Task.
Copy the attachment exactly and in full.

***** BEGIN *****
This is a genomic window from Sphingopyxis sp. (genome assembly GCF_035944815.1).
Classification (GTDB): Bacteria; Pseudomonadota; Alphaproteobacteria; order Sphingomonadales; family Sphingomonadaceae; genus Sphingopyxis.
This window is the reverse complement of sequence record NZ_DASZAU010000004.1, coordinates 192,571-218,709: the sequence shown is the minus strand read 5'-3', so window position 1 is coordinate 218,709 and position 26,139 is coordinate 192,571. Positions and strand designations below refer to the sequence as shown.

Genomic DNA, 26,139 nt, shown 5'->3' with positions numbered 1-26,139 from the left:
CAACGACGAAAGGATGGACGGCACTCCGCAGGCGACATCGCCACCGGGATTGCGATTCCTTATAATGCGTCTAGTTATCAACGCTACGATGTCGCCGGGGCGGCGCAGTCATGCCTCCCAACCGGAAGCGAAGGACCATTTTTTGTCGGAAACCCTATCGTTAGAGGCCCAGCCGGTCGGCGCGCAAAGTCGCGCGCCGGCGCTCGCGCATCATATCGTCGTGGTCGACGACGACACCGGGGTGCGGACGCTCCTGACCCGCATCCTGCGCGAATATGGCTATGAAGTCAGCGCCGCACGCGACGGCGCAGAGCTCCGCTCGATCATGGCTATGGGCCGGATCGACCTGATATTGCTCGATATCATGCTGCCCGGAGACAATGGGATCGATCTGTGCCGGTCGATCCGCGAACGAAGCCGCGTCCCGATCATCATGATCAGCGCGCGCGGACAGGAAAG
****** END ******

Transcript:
This is a genomic window from Sphingopyxis sp. (genome assembly GCF_035944815.1).
Classification (GTDB): Bacteria; Pseudomonadota; Alphaproteobacteria; order Sphingomonadales; family Sphingomonadaceae; genus Sphingopyxis.
This window is the reverse complement of sequence record NZ_DASZAU010000004.1, coordinates 192,571-218,709: the sequence shown is the minus strand read 5'-3', so window position 1 is coordinate 218,709 and position 26,139 is coordinate 192,571. Positions and strand designations below refer to the sequence as shown.

Genomic DNA, 26,139 nt, shown 5'->3' with positions numbered 1-26,139 from the left:
CAACGACGAAAGGATGGACGGCACTCCGCAGGCGACATCGCCACCGGGATTGCGATTCCTTATAATGCGTCTAGTTATCAACGCTACGATGTCGCCGGGGCGGCGCAGTCATGCCTCCCAACCGGAAGCGAAGGACCATTTTTTGTCGGAAACCCTATCGTTAGAGGCCCAGCCGGTCGGCGCGCAAAGTCGCGCGCCGGCGCTCGCGCATCATATCGTCGTGGTCGACGACGACACCGGGGTGCGGACGCTCCTGACCCGCATCCTGCGCGAATATGGCTATGAAGTCAGCGCCGCACGCGACGGCGCAGAGCTCCGCTCGATCATGGCTATGGGCCGGATCGACCTGATATTGCTCGATATCATGCTGCCCGGAGACAATGGGATCGATCTGTGCCGGTCGATCCGCGAACGAAGCCGCGTCCCGATCATCATGATCAGCGCGCGCGGACAGGAAAG